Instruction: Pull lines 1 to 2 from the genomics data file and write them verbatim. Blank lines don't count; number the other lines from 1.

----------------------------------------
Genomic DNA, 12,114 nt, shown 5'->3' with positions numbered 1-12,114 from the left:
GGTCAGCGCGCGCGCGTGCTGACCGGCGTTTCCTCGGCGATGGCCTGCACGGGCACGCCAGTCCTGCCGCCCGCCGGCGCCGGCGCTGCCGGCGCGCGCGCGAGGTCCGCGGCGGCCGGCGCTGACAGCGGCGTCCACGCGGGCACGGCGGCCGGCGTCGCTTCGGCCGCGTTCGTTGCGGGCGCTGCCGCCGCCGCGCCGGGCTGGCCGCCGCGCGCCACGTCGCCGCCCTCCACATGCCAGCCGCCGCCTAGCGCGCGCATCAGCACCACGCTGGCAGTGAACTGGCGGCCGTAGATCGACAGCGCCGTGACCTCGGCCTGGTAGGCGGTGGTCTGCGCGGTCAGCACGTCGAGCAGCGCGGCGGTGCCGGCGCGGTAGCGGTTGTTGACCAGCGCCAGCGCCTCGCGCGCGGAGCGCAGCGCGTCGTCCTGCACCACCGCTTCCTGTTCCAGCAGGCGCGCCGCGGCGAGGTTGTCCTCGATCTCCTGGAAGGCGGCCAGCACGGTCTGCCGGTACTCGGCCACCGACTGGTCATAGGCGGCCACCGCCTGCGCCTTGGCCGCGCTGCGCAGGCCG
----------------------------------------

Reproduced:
Genomic DNA, 12,114 nt, shown 5'->3' with positions numbered 1-12,114 from the left:
GGTCAGCGCGCGCGCGTGCTGACCGGCGTTTCCTCGGCGATGGCCTGCACGGGCACGCCAGTCCTGCCGCCCGCCGGCGCCGGCGCTGCCGGCGCGCGCGCGAGGTCCGCGGCGGCCGGCGCTGACAGCGGCGTCCACGCGGGCACGGCGGCCGGCGTCGCTTCGGCCGCGTTCGTTGCGGGCGCTGCCGCCGCCGCGCCGGGCTGGCCGCCGCGCGCCACGTCGCCGCCCTCCACATGCCAGCCGCCGCCTAGCGCGCGCATCAGCACCACGCTGGCAGTGAACTGGCGGCCGTAGATCGACAGCGCCGTGACCTCGGCCTGGTAGGCGGTGGTCTGCGCGGTCAGCACGTCGAGCAGCGCGGCGGTGCCGGCGCGGTAGCGGTTGTTGACCAGCGCCAGCGCCTCGCGCGCGGAGCGCAGCGCGTCGTCCTGCACCACCGCTTCCTGTTCCAGCAGGCGCGCCGCGGCGAGGTTGTCCTCGATCTCCTGGAAGGCGGCCAGCACGGTCTGCCGGTACTCGGCCACCGACTGGTCATAGGCGGCCACCGCCTGCGCCTTGGCCGCGCTGCGCAGGCCG